Hmong: A History of Relocation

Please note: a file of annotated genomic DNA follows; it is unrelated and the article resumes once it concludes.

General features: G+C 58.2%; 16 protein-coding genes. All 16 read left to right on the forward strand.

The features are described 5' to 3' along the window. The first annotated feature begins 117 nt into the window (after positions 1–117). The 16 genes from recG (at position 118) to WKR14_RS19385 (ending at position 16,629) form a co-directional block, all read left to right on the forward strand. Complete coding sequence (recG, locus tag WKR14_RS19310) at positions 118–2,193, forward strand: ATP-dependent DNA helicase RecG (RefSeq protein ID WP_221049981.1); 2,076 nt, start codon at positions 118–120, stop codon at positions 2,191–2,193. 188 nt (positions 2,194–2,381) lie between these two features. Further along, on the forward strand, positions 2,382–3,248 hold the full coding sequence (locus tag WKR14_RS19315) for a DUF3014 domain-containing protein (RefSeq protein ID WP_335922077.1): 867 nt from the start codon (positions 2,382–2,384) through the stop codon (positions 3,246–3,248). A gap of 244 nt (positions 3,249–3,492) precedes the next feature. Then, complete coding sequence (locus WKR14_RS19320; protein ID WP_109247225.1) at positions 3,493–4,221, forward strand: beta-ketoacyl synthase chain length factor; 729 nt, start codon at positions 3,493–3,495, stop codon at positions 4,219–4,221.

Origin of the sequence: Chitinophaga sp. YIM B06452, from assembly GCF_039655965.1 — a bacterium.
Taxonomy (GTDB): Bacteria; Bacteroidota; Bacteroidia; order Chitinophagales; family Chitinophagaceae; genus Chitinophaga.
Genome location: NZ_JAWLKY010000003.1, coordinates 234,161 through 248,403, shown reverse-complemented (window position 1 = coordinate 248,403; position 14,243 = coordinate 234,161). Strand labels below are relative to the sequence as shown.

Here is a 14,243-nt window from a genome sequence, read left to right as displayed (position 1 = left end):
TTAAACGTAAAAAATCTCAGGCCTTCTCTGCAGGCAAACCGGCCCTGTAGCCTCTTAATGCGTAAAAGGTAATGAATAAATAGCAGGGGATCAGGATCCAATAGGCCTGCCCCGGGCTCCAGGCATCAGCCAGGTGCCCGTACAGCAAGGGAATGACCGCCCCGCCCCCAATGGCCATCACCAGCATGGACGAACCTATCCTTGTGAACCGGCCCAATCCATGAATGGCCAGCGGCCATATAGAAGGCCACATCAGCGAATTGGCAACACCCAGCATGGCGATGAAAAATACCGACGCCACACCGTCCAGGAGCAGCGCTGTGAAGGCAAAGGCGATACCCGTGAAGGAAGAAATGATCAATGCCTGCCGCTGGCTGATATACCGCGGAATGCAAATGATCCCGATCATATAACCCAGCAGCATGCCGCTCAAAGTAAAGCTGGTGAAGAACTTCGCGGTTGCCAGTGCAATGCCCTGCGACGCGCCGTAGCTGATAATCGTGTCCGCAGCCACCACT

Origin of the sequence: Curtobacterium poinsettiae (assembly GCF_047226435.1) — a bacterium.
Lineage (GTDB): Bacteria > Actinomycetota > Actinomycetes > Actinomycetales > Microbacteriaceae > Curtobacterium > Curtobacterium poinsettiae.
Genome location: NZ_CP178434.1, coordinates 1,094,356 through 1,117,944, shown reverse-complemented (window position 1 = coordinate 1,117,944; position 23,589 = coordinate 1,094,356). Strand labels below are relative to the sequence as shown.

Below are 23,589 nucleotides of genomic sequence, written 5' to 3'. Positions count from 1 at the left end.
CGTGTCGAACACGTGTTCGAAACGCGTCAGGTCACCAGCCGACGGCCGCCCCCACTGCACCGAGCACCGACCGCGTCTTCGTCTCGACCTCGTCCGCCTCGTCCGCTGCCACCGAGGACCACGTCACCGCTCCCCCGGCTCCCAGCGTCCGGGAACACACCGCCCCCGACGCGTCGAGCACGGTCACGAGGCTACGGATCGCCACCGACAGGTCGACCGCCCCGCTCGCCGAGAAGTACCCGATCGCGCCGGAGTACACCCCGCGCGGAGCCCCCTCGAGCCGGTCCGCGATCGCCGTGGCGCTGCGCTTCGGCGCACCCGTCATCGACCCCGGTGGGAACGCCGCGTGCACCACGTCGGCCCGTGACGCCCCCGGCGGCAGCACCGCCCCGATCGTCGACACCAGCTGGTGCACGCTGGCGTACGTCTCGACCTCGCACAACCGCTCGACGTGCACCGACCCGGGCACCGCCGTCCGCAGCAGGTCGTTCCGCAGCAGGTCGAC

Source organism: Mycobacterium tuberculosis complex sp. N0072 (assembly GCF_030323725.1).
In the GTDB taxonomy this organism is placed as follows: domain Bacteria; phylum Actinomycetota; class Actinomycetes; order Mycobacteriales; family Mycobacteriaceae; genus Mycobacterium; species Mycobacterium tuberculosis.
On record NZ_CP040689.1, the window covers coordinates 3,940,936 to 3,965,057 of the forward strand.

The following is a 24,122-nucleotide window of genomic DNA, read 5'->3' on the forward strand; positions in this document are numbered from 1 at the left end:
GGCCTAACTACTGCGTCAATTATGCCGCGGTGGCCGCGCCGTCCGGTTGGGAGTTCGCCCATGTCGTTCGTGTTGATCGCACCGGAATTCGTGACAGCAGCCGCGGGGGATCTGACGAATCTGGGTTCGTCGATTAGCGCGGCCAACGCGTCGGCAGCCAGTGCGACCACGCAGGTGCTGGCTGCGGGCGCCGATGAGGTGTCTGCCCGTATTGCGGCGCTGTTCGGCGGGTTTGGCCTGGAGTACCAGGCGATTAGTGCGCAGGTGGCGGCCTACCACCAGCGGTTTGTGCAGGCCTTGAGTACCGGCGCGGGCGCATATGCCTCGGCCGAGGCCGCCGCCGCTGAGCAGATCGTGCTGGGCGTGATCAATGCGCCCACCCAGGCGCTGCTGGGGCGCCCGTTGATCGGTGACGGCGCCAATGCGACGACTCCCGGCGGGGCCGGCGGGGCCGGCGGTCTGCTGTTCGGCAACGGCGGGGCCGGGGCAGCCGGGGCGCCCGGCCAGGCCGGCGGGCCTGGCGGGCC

An old video snippet shines a light into the difficult past of a people marked by forced relocation and subject to the whims of more powerful states. Siding with the United States in the Vietnam War, the Hmong in Laos were forced to flee or go into hiding after the Communist Pathet Lao gained power in Laos following the UN ceasefire agreement in 1973. 3,000 Hmong were immediately airlifted from the country and brought to the United States while the rest fled to refugee camps in Thailand or Vietnam. Those who remained in Laos mostly retreated to the mountainous jungles in the north of the country where they continue to be persecuted and killed by the government to this day. Currently only around 1,000 Hmong are left from the 20,000 that originally fled to the jungles of Laos, and the government has been waging an active military campaign against this population. Men, women, and children are subject to forced starvation, arbitrary killing, and suspected chemical warfare tactics by the military in an effort to ensure the final eradication of the Hmong in Laos. To read about the latest issues encountered by the Hmong, take a look at our Hmong Timeline.